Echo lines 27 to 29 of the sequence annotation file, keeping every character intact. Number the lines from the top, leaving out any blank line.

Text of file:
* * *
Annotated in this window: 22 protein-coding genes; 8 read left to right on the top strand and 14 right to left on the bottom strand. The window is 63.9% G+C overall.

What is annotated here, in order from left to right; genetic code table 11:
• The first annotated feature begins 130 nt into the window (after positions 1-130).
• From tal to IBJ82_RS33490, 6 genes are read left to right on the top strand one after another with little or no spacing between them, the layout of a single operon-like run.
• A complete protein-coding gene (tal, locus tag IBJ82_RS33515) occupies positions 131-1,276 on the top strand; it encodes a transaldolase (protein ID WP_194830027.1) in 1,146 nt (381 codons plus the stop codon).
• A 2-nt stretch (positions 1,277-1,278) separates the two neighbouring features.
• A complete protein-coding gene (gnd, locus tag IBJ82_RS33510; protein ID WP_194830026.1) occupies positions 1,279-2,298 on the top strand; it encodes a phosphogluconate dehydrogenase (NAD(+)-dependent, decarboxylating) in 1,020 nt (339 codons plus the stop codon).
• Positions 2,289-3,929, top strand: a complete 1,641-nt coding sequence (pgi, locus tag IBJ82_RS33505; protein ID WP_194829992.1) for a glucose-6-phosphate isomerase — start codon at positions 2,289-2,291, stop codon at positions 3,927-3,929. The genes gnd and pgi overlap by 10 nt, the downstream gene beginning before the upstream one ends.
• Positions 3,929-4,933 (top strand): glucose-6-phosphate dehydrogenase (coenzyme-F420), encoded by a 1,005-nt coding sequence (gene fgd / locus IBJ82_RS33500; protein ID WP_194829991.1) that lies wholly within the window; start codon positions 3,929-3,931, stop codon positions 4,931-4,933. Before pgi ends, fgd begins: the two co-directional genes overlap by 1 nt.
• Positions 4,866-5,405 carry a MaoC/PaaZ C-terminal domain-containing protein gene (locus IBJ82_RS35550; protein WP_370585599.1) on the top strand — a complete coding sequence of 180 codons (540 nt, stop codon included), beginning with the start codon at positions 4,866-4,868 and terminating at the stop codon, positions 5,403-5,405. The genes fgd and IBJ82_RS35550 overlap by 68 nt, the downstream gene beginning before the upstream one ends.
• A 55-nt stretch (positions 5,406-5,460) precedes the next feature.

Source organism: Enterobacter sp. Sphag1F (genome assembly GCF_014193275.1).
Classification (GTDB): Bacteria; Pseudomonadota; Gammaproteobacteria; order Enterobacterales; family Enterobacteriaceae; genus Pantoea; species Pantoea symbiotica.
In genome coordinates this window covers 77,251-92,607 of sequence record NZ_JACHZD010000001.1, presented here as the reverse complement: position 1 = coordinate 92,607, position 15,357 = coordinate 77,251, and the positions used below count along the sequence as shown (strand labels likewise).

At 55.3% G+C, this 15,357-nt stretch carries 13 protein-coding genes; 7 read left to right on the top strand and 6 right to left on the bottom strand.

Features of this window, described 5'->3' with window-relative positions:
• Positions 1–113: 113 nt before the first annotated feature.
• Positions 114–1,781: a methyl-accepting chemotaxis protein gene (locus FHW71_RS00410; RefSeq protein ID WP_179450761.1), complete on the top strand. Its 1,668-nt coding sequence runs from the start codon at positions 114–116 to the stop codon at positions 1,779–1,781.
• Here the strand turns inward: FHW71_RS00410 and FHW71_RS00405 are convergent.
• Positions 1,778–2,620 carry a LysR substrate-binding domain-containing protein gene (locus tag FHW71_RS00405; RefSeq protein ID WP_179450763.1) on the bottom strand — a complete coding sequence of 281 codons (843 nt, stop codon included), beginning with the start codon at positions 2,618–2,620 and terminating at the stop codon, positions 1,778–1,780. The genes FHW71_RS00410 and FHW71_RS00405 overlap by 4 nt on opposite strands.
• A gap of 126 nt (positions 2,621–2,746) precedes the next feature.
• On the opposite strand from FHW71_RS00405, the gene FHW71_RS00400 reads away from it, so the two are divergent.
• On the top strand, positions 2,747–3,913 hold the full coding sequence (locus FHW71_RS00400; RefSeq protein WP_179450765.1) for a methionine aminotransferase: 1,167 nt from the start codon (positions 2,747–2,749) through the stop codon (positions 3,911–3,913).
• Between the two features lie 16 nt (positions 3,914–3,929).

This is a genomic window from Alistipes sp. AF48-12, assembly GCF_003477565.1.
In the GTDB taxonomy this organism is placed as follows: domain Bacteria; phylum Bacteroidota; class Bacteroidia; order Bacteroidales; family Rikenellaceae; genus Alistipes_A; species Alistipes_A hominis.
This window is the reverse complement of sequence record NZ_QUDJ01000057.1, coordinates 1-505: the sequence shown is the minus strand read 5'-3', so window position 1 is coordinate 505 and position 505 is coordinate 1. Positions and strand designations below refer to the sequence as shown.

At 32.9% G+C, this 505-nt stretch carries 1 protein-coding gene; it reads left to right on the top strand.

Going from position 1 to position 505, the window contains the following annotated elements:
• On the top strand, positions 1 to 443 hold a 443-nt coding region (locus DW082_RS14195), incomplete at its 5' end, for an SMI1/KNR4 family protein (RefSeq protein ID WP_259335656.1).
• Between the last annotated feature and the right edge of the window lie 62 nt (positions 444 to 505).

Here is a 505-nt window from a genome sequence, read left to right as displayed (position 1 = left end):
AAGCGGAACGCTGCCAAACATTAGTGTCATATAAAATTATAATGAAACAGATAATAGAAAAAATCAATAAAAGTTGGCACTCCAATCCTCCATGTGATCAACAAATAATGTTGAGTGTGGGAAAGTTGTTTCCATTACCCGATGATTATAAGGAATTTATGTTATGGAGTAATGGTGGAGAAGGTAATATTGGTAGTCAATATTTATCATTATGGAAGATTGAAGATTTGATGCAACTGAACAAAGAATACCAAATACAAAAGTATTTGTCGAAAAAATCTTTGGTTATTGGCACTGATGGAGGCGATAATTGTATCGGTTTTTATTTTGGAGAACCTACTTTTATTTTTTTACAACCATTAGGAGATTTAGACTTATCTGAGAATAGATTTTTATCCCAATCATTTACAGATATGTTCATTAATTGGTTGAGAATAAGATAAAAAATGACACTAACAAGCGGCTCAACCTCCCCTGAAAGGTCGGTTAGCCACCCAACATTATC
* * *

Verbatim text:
This window is the reverse complement of sequence record NZ_QUDJ01000057.1, coordinates 1-505: the sequence shown is the minus strand read 5'-3', so window position 1 is coordinate 505 and position 505 is coordinate 1. Positions and strand designations below refer to the sequence as shown.

At 32.9% G+C, this 505-nt stretch carries 1 protein-coding gene; it reads left to right on the top strand.

Going from position 1 to position 505, the window contains the following annotated elements: